Since your Lance seems to be as equipped as a small trailer and these trailers typically require 30 amps (3000 watts) of run time, you'll need about 3200 to 3500 watts to be comfortable, but a 3000 rated genny might be do okay if you are very careful and conscious of the power usage.

I have two EU2000 generators connected in parallel with special wiring so combined they provide 4000 watts (less than 40 amps) of power which could easily sustain a 30 amp rig including surges.

However, my rig is 50 amp capable, so I would need about 5500 to 6000 watts of generator. Since I don't have a second A/C I'm not too worried, but if I had a second A/C and only had 30 amps of power, I would never try to run both A/Cs at the same time because I know 30 amps won't be enough and use other things too.

The solar power is only used to recharge 12v batteries and I think just one might not be enough. Having all these power sources also requires additional electronics in the form of transfer switches so your charging and usage does not create problems as they try to override each other.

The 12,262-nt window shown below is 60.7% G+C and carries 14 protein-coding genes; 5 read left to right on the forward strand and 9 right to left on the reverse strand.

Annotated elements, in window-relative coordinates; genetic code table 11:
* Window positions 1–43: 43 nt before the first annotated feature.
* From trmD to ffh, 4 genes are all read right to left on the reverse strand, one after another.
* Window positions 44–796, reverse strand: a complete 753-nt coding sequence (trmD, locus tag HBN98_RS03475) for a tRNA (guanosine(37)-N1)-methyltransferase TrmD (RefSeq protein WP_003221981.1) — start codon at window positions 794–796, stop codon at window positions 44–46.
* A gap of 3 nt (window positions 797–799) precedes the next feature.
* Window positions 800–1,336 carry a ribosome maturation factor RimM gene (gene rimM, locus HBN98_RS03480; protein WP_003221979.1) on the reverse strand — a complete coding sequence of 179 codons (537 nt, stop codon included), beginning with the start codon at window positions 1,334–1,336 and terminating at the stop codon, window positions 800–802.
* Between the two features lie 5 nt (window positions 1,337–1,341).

You've definitely got some homework to do, but the bottom line is with that or a 2000 watt generator or less, use your power very carefully and not all at once.



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Last edited by artmart; 10-03-2011 at 11:02 PM..
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  #3  
Old 10-04-2011, 08:15 AM
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As Art said to run an ac unit and all the other ac stuff on your rig will take at least a 4000 watt gennie. 4000 peak, like when the ac kicks on or micro wave. It will then drop back to 3500. Plenty to run your stuff. which is normal.